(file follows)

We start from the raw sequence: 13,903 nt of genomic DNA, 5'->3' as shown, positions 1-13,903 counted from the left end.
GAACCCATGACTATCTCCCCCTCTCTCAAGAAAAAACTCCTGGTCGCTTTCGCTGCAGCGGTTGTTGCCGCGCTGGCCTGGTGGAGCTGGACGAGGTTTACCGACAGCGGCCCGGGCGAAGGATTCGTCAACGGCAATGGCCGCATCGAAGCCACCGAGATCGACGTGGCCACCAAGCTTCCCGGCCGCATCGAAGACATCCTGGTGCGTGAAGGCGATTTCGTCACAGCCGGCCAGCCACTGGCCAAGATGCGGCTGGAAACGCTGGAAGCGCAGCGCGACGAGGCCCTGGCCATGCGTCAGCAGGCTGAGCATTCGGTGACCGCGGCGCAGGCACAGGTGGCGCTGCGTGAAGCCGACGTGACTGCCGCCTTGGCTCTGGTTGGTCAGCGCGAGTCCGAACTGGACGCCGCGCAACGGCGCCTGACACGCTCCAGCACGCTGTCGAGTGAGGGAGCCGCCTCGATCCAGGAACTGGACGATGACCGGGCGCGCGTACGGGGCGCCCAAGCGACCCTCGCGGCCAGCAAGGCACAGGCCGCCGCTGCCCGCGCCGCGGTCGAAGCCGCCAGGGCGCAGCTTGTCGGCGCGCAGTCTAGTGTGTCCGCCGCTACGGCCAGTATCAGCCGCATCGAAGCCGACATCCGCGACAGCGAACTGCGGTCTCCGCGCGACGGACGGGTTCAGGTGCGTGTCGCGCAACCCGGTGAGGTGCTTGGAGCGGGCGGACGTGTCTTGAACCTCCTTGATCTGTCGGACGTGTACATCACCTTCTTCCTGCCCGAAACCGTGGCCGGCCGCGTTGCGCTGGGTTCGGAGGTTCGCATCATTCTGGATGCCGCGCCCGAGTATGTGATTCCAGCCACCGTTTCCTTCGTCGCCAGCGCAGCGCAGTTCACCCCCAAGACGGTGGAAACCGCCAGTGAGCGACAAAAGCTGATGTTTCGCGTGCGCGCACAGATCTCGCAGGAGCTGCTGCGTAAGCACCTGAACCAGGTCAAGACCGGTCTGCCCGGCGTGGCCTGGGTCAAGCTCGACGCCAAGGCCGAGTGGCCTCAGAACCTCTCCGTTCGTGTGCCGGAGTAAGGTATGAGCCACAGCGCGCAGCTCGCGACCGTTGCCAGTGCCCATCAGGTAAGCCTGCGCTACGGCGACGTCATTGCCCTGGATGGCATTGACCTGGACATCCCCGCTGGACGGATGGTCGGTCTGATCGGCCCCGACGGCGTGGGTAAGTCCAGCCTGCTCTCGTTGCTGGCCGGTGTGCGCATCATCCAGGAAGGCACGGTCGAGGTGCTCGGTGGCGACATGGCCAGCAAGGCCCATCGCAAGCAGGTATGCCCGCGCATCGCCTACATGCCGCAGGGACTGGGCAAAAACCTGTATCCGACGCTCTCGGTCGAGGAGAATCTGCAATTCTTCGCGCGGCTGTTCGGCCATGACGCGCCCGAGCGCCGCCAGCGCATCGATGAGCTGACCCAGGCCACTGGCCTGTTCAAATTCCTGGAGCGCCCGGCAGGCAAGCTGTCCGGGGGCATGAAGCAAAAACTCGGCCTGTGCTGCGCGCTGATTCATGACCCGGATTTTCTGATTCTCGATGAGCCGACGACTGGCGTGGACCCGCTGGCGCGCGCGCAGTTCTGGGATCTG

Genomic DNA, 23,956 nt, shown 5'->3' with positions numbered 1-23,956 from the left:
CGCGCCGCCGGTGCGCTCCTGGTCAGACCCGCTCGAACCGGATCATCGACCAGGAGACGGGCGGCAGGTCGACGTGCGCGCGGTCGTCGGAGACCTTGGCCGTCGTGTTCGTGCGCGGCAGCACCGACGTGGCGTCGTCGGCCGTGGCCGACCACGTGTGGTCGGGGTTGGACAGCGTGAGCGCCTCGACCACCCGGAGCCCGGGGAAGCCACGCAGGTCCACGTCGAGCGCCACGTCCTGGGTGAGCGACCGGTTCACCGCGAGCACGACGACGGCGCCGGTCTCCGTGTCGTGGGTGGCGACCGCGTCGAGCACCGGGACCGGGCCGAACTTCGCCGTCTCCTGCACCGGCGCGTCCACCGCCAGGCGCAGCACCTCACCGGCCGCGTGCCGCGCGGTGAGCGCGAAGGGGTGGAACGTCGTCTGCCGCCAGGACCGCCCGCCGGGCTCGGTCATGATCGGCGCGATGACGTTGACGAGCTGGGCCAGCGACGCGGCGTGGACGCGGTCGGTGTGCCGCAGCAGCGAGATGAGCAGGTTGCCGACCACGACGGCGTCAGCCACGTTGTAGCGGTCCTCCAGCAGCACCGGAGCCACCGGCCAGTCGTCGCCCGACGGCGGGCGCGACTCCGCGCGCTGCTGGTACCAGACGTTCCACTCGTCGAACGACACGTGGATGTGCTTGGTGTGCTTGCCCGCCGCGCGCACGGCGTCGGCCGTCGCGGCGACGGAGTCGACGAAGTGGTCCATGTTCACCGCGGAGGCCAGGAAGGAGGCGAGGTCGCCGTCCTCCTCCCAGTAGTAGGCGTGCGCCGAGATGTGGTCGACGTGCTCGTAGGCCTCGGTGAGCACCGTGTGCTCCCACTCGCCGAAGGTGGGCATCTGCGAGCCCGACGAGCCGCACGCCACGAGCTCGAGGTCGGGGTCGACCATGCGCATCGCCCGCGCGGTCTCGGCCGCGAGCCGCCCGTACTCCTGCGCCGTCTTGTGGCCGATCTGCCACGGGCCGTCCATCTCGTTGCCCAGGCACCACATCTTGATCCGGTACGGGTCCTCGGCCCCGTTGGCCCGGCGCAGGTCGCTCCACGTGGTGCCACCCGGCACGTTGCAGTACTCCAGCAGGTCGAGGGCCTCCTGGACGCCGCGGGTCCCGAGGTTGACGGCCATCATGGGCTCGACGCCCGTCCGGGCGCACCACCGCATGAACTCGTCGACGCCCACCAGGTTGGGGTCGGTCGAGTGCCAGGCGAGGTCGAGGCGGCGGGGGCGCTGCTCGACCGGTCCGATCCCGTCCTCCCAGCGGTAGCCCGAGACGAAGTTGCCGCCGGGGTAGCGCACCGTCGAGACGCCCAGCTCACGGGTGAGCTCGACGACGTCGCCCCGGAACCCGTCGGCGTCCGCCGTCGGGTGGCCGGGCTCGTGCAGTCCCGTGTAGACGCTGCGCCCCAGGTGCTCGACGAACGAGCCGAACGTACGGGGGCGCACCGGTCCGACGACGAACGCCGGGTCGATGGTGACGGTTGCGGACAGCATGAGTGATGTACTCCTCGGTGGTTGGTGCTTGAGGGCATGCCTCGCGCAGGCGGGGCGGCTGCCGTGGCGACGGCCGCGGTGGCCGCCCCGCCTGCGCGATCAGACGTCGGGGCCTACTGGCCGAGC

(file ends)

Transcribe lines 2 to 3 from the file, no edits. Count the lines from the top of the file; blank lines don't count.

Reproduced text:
GAACCCATGACTATCTCCCCCTCTCTCAAGAAAAAACTCCTGGTCGCTTTCGCTGCAGCGGTTGTTGCCGCGCTGGCCTGGTGGAGCTGGACGAGGTTTACCGACAGCGGCCCGGGCGAAGGATTCGTCAACGGCAATGGCCGCATCGAAGCCACCGAGATCGACGTGGCCACCAAGCTTCCCGGCCGCATCGAAGACATCCTGGTGCGTGAAGGCGATTTCGTCACAGCCGGCCAGCCACTGGCCAAGATGCGGCTGGAAACGCTGGAAGCGCAGCGCGACGAGGCCCTGGCCATGCGTCAGCAGGCTGAGCATTCGGTGACCGCGGCGCAGGCACAGGTGGCGCTGCGTGAAGCCGACGTGACTGCCGCCTTGGCTCTGGTTGGTCAGCGCGAGTCCGAACTGGACGCCGCGCAACGGCGCCTGACACGCTCCAGCACGCTGTCGAGTGAGGGAGCCGCCTCGATCCAGGAACTGGACGATGACCGGGCGCGCGTACGGGGCGCCCAAGCGACCCTCGCGGCCAGCAAGGCACAGGCCGCCGCTGCCCGCGCCGCGGTCGAAGCCGCCAGGGCGCAGCTTGTCGGCGCGCAGTCTAGTGTGTCCGCCGCTACGGCCAGTATCAGCCGCATCGAAGCCGACATCCGCGACAGCGAACTGCGGTCTCCGCGCGACGGACGGGTTCAGGTGCGTGTCGCGCAACCCGGTGAGGTGCTTGGAGCGGGCGGACGTGTCTTGAACCTCCTTGATCTGTCGGACGTGTACATCACCTTCTTCCTGCCCGAAACCGTGGCCGGCCGCGTTGCGCTGGGTTCGGAGGTTCGCATCATTCTGGATGCCGCGCCCGAGTATGTGATTCCAGCCACCGTTTCCTTCGTCGCCAGCGCAGCGCAGTTCACCCCCAAGACGGTGGAAACCGCCAGTGAGCGACAAAAGCTGATGTTTCGCGTGCGCGCACAGATCTCGCAGGAGCTGCTGCGTAAGCACCTGAACCAGGTCAAGACCGGTCTGCCCGGCGTGGCCTGGGTCAAGCTCGACGCCAAGGCCGAGTGGCCTCAGAACCTCTCCGTTCGTGTGCCGGAGTAAGGTATGAGCCACAGCGCGCAGCTCGCGACCGTTGCCAGTGCCCATCAGGTAAGCCTGCGCTACGGCGACGTCATTGCCCTGGATGGCATTGACCTGGACATCCCCGCTGGACGGATGGTCGGTCTGATCGGCCCCGACGGCGTGGGTAAGTCCAGCCTGCTCTCGTTGCTGGCCGGTGTGCGCATCATCCAGGAAGGCACGGTCGAGGTGCTCGGTGGCGACATGGCCAGCAAGGCCCATCGCAAGCAGGTATGCCCGCGCATCGCCTACATGCCGCAGGGACTGGGCAAAAACCTGTATCCGACGCTCTCGGTCGAGGAGAATCTGCAATTCTTCGCGCGGCTGTTCGGCCATGACGCGCCCGAGCGCCGCCAGCGCATCGATGAGCTGACCCAGGCCACTGGCCTGTTCAAATTCCTGGAGCGCCCGGCAGGCAAGCTGTCCGGGGGCATGAAGCAAAAACTCGGCCTGTGCTGCGCGCTGATTCATGACCCGGATTTTCTGATTCTCGATGAGCCGACGACTGGCGTGGACCCGCTGGCGCGCGCGCAGTTCTGGGATCTG

Genomic DNA, 23,956 nt, shown 5'->3' with positions numbered 1-23,956 from the left: